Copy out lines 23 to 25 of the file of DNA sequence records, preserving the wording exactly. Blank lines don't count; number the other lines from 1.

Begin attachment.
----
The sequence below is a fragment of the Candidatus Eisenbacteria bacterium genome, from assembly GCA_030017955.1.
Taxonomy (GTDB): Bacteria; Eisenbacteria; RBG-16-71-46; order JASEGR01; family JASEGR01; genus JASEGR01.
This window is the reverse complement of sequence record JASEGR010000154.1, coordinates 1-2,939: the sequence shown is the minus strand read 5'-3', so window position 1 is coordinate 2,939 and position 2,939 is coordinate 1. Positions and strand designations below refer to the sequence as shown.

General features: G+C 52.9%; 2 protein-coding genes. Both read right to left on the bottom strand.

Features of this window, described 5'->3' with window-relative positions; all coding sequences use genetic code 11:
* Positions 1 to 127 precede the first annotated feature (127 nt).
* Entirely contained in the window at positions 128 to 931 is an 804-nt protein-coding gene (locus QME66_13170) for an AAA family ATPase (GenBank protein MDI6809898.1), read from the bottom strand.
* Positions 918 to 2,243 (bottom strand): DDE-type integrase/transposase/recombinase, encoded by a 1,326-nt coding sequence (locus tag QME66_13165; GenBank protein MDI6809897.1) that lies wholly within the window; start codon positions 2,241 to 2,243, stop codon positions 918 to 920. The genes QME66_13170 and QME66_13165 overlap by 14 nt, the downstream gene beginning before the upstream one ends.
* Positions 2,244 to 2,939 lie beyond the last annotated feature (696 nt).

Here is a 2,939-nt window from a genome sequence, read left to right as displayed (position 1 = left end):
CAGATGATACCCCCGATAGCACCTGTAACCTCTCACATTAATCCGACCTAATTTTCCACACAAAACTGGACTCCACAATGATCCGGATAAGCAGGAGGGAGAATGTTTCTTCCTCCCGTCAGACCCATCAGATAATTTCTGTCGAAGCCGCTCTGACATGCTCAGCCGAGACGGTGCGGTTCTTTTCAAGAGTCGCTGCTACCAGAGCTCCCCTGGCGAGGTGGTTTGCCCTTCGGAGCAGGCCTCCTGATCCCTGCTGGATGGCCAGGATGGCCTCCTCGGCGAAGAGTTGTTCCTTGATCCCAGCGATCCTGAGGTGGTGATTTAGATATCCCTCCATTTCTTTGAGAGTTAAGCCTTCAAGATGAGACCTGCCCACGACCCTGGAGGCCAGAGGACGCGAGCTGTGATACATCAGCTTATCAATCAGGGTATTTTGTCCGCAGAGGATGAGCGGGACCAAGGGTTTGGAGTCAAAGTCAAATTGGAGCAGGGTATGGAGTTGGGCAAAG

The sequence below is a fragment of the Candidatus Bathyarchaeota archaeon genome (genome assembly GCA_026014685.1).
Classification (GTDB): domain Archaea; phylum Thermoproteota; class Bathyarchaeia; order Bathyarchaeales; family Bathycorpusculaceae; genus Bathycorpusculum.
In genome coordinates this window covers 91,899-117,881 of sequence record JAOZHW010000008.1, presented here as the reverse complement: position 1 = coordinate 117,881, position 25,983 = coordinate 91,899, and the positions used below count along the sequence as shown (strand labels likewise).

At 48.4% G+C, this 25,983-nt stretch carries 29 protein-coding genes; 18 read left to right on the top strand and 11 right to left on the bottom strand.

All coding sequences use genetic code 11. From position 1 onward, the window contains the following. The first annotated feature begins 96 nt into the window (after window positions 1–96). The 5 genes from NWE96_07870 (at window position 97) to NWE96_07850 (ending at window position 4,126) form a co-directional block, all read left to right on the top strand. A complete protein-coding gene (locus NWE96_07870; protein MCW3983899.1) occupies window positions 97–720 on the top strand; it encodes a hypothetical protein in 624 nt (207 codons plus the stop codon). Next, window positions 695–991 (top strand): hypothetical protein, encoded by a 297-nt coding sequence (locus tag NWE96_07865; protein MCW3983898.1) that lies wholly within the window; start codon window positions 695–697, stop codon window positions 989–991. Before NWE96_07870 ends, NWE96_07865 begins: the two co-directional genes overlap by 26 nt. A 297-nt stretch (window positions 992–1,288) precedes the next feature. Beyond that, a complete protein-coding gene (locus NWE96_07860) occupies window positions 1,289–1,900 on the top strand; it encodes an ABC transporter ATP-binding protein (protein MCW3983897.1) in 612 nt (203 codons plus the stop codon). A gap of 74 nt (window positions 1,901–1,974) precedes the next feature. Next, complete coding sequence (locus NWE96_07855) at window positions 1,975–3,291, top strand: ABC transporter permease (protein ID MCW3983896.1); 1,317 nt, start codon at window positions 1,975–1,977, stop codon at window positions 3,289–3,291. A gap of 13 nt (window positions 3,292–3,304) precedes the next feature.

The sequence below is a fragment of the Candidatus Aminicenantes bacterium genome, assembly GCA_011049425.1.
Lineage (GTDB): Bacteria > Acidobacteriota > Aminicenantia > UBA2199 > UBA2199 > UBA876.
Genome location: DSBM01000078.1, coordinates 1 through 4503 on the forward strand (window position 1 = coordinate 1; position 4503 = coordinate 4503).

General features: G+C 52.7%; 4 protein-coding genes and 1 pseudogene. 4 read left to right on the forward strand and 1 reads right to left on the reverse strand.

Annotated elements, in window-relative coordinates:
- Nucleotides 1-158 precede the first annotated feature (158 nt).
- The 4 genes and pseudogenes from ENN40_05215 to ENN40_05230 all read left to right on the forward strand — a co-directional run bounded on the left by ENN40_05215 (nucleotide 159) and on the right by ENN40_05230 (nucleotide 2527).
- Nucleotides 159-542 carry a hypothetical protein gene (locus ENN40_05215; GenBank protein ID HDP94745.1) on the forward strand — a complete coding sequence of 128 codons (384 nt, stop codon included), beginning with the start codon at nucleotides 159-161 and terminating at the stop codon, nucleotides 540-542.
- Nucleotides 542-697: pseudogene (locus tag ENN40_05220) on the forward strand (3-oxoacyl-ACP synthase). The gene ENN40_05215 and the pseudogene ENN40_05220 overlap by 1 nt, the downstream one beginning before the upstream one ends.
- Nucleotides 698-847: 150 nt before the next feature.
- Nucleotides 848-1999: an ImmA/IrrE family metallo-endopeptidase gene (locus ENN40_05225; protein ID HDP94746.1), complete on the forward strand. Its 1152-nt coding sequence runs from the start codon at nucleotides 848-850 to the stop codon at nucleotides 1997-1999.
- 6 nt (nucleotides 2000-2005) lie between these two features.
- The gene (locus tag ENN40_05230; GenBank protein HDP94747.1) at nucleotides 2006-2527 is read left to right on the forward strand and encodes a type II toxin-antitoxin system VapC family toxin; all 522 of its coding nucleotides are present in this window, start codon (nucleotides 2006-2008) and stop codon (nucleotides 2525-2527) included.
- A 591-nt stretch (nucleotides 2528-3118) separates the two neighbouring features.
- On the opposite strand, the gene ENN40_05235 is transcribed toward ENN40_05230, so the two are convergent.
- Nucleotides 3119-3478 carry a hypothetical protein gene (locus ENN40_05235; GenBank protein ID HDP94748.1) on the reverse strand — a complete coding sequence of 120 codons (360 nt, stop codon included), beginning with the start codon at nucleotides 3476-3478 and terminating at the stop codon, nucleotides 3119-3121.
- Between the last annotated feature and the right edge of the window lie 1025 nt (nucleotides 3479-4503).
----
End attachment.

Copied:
- The 4 genes and pseudogenes from ENN40_05215 to ENN40_05230 all read left to right on the forward strand — a co-directional run bounded on the left by ENN40_05215 (nucleotide 159) and on the right by ENN40_05230 (nucleotide 2527).
- Nucleotides 159-542 carry a hypothetical protein gene (locus ENN40_05215; GenBank protein ID HDP94745.1) on the forward strand — a complete coding sequence of 128 codons (384 nt, stop codon included), beginning with the start codon at nucleotides 159-161 and terminating at the stop codon, nucleotides 540-542.
- Nucleotides 542-697: pseudogene (locus tag ENN40_05220) on the forward strand (3-oxoacyl-ACP synthase). The gene ENN40_05215 and the pseudogene ENN40_05220 overlap by 1 nt, the downstream one beginning before the upstream one ends.